Pause focused on the idea of stillness through the lens of portraiture and a selection of figurative paintings, drawings, photographs, videos, films, and sculpture. The curatorial approach was revealed in four overlapping themes, each of which was represented in the catalogue and on the wall in the following form:
Seek: Attempting Stillness
Skip: Presence and Absence
Pause: Isolating the Moment
Stop: Break in Action
This organizational element was intended to expand our understanding of stillness. In Seek, one will find references to the need for immobility and concentration, the possibility of activating an inanimate object, and the suspension of sleep. In Skip, death is omnipresent, as are ideas of in-betweenness, time, and artistic practice. Pause focuses on isolated frames, tiny interruptions, and moments of re-thinking and re-direction. And Stop is a real break, a cessation of action. Within all of this was a quick look at the change in portraiture brought about by photography and the fundamental importance of the figure as a subject in art. But the underlying impulse was to encourage viewers to pause, look, and reflect.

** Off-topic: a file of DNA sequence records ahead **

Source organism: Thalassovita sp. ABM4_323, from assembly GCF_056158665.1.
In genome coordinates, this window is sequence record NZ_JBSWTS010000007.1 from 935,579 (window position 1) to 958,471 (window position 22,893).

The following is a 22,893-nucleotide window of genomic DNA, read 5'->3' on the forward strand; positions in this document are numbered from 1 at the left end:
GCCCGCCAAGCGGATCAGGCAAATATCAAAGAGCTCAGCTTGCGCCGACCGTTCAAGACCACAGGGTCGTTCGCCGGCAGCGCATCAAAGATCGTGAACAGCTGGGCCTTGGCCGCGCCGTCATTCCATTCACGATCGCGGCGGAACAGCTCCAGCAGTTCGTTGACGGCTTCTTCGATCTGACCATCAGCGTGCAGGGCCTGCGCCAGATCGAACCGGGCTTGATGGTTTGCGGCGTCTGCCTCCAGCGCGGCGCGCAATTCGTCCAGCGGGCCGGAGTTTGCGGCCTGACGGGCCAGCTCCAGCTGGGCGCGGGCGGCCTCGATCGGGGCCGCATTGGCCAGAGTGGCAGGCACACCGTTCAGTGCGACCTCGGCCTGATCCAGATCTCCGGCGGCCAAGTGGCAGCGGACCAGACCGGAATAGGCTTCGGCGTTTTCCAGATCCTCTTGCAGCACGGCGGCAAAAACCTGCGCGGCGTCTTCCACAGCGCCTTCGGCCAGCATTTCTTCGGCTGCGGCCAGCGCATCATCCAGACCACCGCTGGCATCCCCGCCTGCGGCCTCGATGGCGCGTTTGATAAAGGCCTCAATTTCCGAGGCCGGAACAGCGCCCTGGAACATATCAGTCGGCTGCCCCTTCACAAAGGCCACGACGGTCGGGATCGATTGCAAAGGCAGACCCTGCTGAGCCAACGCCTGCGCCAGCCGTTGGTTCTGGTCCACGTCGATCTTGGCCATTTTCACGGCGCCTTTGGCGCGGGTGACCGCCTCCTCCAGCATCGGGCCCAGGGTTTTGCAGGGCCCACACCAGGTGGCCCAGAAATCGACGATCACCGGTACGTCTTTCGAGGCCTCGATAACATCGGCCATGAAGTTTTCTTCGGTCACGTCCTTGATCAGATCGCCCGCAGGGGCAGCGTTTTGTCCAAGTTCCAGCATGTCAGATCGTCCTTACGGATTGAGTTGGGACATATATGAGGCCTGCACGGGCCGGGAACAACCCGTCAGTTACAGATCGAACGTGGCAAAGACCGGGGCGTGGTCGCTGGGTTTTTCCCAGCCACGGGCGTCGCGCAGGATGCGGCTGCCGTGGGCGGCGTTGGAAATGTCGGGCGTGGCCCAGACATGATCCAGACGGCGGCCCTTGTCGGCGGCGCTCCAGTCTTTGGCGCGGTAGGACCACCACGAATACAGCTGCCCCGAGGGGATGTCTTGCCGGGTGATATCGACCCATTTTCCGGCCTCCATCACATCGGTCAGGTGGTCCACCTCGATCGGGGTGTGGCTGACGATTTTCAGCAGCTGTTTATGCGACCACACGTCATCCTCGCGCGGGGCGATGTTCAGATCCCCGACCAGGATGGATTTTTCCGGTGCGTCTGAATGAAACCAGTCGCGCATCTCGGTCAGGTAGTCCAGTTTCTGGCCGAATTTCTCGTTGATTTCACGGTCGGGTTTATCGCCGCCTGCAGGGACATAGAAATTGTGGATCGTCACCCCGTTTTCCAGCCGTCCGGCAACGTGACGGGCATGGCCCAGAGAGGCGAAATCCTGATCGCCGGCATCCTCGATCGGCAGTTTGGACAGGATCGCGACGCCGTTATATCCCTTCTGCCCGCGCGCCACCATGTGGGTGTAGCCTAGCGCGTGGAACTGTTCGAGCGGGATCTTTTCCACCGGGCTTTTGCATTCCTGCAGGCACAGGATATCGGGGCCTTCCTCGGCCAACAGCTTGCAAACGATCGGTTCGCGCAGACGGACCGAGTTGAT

To achieve this contemplation, traditional portraits from the KSU permanent collection were paired with contemporary figurative art. Work from the collection included paintings by an unknown artist from the early 19th century, Philip Hale, Leon John Moran, Julius LeBlanc Stewart, and Eastman Johnson. Contemporary artworks included pieces by Merce Cunningham, Diana Flowers, Reinike Dijkstra, Stewart Ziff, Kehinde Wiley, Andy Warhol, Jereon Eisinga, Phong Bui, Andre Keichian, Christina West, Sean J. McCormick, Peter Bahouth, Dawoud Bey, Elizabeth King, and selected tintypes and early 19th c. photographs from Atlanta-based collector George Whiteley.
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